While asbestos is present in the air and everyone breathes some in from the ambient air, the problem comes when someone is exposed to concentrated levels of the toxic substance over a period of time. The most common way that this occurs is through occupational exposure in which employees are in the presence of asbestos day after day in their work environment. When this occurs, in North Carolina or elsewhere in the nation, it often leads to injury or wrongful death from such diseases as mesothelioma.
Pipefitters and machinists are among the occupations that frequently suffer such prolonged exposure to lethal doses of asbestos. Asbestos is often present in buildings being demolished, and when it is, it is important to carefully handle to removal and disposal of the asbestos, using protective gear and safety protocols. This is especially important in structures previously damaged by fire or natural disaster which may have rendered much of the asbestos containing material loose or exposed.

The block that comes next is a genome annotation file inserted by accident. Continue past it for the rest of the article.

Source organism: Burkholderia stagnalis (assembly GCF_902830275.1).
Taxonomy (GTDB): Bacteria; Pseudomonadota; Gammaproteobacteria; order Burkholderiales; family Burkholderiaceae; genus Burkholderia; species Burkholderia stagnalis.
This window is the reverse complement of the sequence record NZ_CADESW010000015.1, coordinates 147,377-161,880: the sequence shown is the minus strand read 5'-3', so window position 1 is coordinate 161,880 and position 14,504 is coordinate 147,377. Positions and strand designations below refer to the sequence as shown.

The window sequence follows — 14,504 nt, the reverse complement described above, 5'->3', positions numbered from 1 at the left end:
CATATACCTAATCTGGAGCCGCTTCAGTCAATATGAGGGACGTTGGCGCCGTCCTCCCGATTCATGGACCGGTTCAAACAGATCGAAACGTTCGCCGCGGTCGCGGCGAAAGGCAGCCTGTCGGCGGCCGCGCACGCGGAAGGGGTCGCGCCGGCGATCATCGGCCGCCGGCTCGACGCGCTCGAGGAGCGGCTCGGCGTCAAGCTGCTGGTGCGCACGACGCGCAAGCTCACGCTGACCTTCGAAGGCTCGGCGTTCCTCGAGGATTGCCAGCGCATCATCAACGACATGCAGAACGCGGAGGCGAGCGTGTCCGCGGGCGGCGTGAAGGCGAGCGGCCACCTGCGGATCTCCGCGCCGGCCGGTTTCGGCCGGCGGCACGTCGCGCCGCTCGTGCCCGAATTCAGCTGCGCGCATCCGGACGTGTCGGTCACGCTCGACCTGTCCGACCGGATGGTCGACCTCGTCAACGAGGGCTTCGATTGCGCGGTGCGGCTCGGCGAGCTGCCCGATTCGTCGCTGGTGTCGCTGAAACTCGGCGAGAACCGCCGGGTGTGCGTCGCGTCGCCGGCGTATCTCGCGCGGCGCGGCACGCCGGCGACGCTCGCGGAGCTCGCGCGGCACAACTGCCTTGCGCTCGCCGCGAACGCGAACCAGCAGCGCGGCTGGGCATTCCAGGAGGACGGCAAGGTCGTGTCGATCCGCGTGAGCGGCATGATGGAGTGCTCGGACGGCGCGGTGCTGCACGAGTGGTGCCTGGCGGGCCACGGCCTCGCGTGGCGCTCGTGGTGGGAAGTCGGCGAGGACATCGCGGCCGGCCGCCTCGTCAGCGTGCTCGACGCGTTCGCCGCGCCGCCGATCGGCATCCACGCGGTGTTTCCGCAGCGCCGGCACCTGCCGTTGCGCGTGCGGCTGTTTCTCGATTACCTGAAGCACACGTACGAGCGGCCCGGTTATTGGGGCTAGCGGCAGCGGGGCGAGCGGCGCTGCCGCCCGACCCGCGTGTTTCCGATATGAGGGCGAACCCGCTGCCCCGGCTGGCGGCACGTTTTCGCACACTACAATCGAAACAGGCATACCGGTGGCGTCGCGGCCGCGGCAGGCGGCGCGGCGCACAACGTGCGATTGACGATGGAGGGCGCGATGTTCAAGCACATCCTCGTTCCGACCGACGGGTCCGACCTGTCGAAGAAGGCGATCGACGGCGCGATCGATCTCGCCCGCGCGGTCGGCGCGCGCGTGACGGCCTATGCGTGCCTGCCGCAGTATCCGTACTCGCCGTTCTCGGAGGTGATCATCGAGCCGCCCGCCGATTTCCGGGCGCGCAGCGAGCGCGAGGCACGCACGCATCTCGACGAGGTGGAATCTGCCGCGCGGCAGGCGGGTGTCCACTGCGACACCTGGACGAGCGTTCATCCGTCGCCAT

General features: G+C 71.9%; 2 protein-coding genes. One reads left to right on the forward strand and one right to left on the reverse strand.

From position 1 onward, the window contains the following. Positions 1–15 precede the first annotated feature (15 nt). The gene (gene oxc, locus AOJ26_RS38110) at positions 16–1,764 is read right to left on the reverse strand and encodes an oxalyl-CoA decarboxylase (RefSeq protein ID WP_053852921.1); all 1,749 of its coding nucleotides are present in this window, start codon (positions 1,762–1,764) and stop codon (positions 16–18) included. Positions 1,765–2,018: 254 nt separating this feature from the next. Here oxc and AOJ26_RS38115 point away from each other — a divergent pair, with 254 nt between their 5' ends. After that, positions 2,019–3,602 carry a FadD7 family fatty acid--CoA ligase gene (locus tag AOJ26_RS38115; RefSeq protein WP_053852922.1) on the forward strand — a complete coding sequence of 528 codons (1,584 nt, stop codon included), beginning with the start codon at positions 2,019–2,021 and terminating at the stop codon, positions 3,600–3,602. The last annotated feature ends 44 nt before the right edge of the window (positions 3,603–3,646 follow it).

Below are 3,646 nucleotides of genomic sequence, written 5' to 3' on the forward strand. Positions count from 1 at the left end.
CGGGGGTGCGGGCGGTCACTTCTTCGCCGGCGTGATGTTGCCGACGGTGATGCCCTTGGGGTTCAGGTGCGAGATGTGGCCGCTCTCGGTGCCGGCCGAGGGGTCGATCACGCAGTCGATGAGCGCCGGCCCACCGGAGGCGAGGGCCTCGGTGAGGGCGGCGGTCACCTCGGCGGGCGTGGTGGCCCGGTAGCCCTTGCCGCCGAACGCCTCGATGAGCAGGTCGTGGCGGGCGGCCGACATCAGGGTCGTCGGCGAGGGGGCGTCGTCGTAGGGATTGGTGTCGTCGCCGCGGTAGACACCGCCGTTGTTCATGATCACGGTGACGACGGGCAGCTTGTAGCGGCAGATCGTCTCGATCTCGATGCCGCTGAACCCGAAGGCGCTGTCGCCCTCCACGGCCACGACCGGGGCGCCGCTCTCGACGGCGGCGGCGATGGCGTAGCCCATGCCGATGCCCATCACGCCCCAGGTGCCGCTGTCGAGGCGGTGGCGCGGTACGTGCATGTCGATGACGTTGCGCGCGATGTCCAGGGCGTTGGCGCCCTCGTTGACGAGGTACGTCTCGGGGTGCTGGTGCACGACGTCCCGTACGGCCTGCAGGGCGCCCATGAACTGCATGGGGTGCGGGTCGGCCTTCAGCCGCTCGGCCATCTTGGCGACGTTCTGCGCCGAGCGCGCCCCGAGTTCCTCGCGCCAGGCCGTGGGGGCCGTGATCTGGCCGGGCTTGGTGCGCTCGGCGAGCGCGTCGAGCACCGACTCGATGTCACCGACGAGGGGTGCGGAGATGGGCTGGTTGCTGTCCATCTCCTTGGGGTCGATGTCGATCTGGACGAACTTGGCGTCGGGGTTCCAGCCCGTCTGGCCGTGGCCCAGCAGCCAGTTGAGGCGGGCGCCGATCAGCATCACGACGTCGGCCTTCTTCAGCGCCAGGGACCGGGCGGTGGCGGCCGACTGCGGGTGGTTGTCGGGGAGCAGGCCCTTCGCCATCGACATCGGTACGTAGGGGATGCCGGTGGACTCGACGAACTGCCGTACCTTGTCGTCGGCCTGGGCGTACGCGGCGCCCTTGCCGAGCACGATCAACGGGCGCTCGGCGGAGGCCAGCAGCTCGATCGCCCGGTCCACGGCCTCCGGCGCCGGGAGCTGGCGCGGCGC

Asbestos is found in fibrous rocks in nature. It is utilized today in over 3,000 varied products, ranging from construction materials such as floor tiles, wallboard, insulation, water pipe, clapboard and roofing shingles to commonplace items such as ropes, cement, or fireproof clothing. It is also found in appliances, such as stoves, and components such as brake linings.
Since the mid-1970s, the hazards of asbestos have become widely recognized and the Environmental Protection Agency began enacting regulations designed to protect persons who commonly work around asbestos such as machinists or pipefitters. For such workers, exposure without proper personal protective gear can be extremely dangerous.
Source: KRMG, “Expert: Asbestos poorly understood by public,” Russell Mills, Oct. 9, 2012